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The costume’s the thing: Everett Clark talks about 40 years of designing thespian threads

BY THE VILLAGE SUN STAFF | Everett Clark stood in one of Theater for the New City’s four theater spaces recently during a break between costume fittings for “The Christmas Express,” a new musical with characters that are a blend of fantasy and tradition. When asked to describe his view of costume design, he simply said he’s a storyteller.

“You’re supposed to interpret the script through costumes,” said Clark, who has been designing costumes for decades, including many shows at TNC. “By a visual effect of looking at the costumes, the audience understands where they are in the story. I try to stay with the vision of the director, so we’re in sync as to what’s going on on stage at any given moment.” 

After designing costumes for “They Came to the Castle,” a show written and directed by Barbara Kahn set in the 1850s, at Theater for the New City in November, Clark designed costumes for “The Christmas Express,” a new holiday musical at the East Village theater, where much of his work has been seen.

“Everett Clark is the most innovative costume designer I have ever had the pleasure of working,” said Joe John Battista, artistic director for the 13th Street Repertory Company.

Brittyn Dion Bonham chats with the Christmas cowboys in a rehearsal for “The Christmas Express,” with costumes by Everett Clark, at Theater for the New City. (Photo by Everett Clark)

In addition to three shows at the 13th St. Repertory, Clark has done more than a dozen at Theater for the New City, led by the theater’s artistic director, Crystal Field. He did costumes for about half a dozen shows written by Barbara Kahn, two by Claude Solnik, two TNC street theater productions, several for the theater’s festivals and one directed by Mary Tierney.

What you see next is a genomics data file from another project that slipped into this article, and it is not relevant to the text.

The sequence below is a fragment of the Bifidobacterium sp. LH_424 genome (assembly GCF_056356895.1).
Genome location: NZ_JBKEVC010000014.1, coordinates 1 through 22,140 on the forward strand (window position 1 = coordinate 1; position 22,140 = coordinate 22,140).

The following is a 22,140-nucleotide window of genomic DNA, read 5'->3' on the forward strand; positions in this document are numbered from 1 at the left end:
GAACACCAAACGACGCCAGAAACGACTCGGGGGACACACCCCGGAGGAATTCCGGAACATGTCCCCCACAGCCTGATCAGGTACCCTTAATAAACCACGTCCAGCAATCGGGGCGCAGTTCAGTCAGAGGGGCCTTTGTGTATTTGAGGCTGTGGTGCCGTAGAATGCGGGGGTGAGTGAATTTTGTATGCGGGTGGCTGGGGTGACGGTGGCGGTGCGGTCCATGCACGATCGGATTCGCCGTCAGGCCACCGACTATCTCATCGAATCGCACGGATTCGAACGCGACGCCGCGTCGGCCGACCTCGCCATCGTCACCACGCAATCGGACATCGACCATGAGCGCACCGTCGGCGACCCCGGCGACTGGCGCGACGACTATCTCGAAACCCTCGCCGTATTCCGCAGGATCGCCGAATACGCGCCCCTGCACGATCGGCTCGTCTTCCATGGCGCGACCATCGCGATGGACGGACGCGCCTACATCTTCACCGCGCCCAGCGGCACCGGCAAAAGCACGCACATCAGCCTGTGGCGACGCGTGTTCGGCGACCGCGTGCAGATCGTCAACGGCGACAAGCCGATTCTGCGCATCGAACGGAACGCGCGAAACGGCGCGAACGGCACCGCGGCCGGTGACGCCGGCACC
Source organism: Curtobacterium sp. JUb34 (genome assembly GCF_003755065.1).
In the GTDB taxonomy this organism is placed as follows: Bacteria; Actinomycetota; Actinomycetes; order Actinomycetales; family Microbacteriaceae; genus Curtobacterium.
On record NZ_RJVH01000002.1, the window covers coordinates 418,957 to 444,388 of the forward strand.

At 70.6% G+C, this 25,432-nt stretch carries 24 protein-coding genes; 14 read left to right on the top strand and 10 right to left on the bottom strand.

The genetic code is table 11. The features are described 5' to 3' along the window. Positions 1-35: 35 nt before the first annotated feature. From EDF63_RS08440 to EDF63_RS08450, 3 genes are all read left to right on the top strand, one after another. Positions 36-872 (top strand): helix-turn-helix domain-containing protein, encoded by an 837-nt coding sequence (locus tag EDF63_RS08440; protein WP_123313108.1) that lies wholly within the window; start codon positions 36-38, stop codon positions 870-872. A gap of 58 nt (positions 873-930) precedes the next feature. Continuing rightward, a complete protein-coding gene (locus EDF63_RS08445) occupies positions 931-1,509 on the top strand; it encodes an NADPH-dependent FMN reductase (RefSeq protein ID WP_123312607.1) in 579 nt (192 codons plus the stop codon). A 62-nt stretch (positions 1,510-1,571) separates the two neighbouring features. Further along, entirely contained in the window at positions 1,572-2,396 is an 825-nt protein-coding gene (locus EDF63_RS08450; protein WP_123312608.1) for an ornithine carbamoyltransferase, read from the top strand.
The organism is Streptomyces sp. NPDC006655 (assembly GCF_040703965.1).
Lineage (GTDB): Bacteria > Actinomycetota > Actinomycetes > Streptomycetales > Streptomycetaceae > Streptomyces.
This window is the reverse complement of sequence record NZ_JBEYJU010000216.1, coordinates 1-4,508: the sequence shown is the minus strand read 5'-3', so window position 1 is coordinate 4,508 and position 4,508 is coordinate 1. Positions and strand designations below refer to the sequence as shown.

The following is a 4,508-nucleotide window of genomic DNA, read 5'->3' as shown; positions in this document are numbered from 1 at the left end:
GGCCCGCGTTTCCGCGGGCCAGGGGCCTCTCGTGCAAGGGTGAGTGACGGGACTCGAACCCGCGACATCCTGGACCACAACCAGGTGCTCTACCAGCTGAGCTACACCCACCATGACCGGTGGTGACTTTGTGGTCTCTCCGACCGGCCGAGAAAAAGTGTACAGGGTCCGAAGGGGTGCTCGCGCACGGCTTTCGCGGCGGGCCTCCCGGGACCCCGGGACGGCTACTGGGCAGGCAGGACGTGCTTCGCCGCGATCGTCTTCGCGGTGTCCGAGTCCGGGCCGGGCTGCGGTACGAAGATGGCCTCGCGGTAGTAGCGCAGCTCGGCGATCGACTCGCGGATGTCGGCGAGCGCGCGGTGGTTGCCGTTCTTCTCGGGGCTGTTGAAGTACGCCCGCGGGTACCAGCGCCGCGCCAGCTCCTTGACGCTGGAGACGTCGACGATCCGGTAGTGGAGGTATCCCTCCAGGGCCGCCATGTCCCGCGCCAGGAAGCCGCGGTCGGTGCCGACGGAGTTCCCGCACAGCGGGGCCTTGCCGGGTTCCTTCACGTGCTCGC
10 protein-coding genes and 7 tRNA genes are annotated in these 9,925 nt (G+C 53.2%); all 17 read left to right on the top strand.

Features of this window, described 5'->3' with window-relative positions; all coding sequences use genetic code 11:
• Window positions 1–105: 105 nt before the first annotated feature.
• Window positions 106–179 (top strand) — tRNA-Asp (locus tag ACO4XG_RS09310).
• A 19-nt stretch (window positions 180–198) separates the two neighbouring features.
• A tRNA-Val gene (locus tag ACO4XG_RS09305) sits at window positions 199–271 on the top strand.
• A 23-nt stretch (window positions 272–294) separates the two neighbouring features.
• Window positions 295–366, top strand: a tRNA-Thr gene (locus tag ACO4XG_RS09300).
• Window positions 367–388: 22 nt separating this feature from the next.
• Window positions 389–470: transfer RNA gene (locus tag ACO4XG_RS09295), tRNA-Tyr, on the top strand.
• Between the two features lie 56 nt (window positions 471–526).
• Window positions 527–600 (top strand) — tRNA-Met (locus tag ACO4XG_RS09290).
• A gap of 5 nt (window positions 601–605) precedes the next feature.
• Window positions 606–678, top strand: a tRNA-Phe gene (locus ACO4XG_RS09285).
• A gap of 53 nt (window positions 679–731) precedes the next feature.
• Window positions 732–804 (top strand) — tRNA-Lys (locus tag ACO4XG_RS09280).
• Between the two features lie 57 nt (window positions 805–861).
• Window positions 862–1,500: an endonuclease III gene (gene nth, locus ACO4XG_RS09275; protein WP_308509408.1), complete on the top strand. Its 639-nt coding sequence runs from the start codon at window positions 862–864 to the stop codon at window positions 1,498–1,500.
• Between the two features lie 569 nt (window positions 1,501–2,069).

“Shows convey a story or a moral lesson in life,” Clark said of one common thread. “Each is unique because they tell it from a different perspective, of the writer and the director. Sometimes, the writer is the director.”

Although sewing is part of this aspect of show business, Clark said the process starts when he reads the script, typically four times. He reads it once, then highlights to indicate where characters enter a scene and whether they would need a new costume for that scene.

“The third time I go through it, I highlight props, anything they’re handling, so I can go over with the prop person what I’ll handle or they’ll handle,” he said. “The fourth time I read the script, I make sure I’ve hit on everything and break it down from there.”

Clark has done numerous plays at Theater for the New City, which focuses on new work. He typically helps bring new shows to life, helping craft a look and fleshing out productions with costumes.

“Theater for the New City is a space in which new work is ongoing. They give new artists the opportunity to show new work,” Clark said of the theater led by Field. “Theater for the New City is a nice space to work in. They have an extensive costume collection.”

Clark also designed costumes for “Dress of Fire,” with Austin Pendleton, at the 13th Street Repertory, as well as “City Girls and Desperadoes,” at TNC, with Pendleton. He often works with people more than once, bringing a light touch, talent and tailoring skills to the table. Clark did numerous shows for Kid City Theater, led by Wendy Tonken, as well as six “historical” play shows by Barbara Kahn from 2015 to 2021.